Featured Research

from universities, journals, and other organizations

Making Lithium-ion Batteries For Mobile Devices More Efficient

Date:
January 11, 2008
Source:
Wiley-Blackwell
Summary:
Scientists report on the characterization of the most conductive representative of the man-made argyrodite minerals made of lithium, phosphorus, sulfur, and bromine atoms, a potential material for lithium-ion batteries used in mobile devices.

Mobile phones, notebook computers, iPods—the boom in portable computing and communications devices is dependent on rechargeable lithium-ion batteries to deliver power. These batteries offer the highest energy density, allow laptops to function for useful amounts of time, and do not display a memory effect when compared to other types of rechargeable batteries. However, modern rechargeable batteries are still not truly satisfactory.

Modern, efficient, rechargeable batteries and fuel cells require materials with an enhanced ability to conduct lithium ions. German researchers have now developed a new class of inorganic ionic conductor with a structure analogous to that of the mineral argyrodite. A team led by Hans-Jφrg Deiseroth in Siegen, Germany reports, in the journal Angewandte Chemie, the characterization of the most conductive representative of the man-made argyrodite minerals made of lithium, phosphorus, sulfur, and bromine atoms.

In ionic conductors, charge is not transported in the form of electrons as it is in metals; instead, the charge is transported in the form of charged particles—typically, lithium ions. This transport requires materials in which the lithium ions can move as freely as possible. The team from the University of Siegen, in cooperation with scientists at the University of Mόnster, started from a long-known mineral: argyrodite is a silver-, germanium-, and sulfur-containing mineral discovered near Freiberg, Germany in 1885 and the silver ions in this material are very mobile.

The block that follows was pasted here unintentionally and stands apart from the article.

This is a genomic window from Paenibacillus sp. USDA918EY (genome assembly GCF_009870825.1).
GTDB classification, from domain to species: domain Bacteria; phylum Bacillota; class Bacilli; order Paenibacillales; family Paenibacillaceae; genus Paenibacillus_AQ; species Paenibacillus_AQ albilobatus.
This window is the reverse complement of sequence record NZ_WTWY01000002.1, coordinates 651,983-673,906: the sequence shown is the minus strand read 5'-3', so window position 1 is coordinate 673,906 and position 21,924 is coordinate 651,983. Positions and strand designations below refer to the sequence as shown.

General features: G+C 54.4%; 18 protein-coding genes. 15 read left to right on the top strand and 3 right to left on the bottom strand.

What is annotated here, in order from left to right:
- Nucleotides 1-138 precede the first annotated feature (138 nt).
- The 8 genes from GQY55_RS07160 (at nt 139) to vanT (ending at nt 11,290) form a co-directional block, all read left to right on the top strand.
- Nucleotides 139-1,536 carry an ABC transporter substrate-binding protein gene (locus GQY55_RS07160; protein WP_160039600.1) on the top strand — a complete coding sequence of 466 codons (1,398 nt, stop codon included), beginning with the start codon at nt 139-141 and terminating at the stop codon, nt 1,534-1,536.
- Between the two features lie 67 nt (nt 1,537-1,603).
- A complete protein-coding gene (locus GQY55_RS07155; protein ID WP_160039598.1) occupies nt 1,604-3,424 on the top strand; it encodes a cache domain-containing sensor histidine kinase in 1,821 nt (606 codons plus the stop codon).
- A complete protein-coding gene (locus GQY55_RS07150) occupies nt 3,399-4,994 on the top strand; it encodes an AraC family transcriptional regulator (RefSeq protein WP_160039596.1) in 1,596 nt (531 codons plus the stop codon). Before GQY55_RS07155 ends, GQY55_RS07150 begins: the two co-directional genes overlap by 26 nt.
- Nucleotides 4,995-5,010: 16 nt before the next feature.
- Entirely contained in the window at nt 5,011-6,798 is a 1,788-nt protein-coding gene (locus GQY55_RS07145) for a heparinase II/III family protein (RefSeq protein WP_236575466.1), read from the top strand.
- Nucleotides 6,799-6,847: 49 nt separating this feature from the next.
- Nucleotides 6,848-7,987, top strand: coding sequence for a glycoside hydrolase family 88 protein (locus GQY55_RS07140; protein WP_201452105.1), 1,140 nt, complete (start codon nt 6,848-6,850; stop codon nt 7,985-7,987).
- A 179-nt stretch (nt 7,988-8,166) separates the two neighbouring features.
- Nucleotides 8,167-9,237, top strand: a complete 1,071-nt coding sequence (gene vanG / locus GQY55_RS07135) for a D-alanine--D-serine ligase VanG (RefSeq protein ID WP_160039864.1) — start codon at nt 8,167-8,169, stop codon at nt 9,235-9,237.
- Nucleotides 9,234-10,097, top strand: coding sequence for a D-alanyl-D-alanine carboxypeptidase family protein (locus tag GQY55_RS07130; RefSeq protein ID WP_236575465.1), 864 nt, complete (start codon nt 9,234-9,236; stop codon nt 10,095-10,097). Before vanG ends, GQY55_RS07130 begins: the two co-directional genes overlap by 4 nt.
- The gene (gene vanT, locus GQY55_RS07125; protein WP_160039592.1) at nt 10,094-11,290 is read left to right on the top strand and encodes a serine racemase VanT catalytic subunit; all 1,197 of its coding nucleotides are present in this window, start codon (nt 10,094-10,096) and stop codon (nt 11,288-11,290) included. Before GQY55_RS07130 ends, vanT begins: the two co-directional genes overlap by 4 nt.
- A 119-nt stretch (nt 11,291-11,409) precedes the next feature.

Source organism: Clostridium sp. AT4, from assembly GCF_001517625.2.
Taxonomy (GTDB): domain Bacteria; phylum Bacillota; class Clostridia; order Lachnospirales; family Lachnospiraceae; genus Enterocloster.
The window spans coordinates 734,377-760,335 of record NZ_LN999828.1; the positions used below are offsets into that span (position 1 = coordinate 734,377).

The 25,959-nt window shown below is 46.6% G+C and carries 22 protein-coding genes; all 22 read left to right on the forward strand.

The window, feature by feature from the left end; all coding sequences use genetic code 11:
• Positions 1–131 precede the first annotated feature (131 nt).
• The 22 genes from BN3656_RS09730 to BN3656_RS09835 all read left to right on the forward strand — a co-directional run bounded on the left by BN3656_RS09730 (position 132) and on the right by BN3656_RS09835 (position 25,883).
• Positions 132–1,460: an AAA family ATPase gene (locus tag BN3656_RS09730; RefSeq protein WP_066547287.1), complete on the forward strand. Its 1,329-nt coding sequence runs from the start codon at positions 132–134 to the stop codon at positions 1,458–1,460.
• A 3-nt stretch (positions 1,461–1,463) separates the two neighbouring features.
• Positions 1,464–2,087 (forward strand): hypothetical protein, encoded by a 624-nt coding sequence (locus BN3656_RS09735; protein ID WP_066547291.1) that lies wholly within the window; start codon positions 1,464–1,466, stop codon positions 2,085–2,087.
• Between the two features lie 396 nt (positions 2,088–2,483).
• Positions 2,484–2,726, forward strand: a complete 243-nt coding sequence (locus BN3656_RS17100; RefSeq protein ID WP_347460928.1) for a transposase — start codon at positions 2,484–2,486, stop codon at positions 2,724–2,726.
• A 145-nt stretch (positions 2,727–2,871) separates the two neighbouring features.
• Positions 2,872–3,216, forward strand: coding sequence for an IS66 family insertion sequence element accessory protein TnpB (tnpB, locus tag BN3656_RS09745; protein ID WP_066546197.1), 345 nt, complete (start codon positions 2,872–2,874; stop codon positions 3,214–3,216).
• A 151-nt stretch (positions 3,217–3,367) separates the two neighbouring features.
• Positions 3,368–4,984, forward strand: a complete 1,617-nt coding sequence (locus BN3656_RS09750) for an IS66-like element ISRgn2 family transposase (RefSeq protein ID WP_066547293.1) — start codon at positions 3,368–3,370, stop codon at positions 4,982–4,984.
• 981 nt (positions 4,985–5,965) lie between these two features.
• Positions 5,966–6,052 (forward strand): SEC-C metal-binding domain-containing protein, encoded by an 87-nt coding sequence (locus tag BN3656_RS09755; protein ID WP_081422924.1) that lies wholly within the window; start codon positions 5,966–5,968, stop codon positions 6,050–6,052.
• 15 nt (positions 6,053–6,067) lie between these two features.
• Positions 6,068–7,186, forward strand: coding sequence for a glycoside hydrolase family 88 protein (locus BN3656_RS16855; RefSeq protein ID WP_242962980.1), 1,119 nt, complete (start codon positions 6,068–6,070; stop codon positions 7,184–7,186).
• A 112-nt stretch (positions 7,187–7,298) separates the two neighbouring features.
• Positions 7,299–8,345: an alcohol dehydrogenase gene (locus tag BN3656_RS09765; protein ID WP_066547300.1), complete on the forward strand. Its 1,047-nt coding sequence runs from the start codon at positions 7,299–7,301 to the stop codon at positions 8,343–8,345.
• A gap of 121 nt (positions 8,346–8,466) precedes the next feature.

The individual components of argyrodite can be replaced by a number of other atoms without altering the typical structure of the mineral. The term argyrodite now refers to an entire class of compounds that have a specific arrangement of atoms and type of structure. The team led by Deiseroth produced a version of the mineral in which silver is replaced by lithium, germanium by phosphorus, and some of the sulfur atoms by halides (chloride, bromide, or iodide), resulting in argyrodite-like structures that have a composition of Li6PS5X (X: Cl-, Br-, or I-)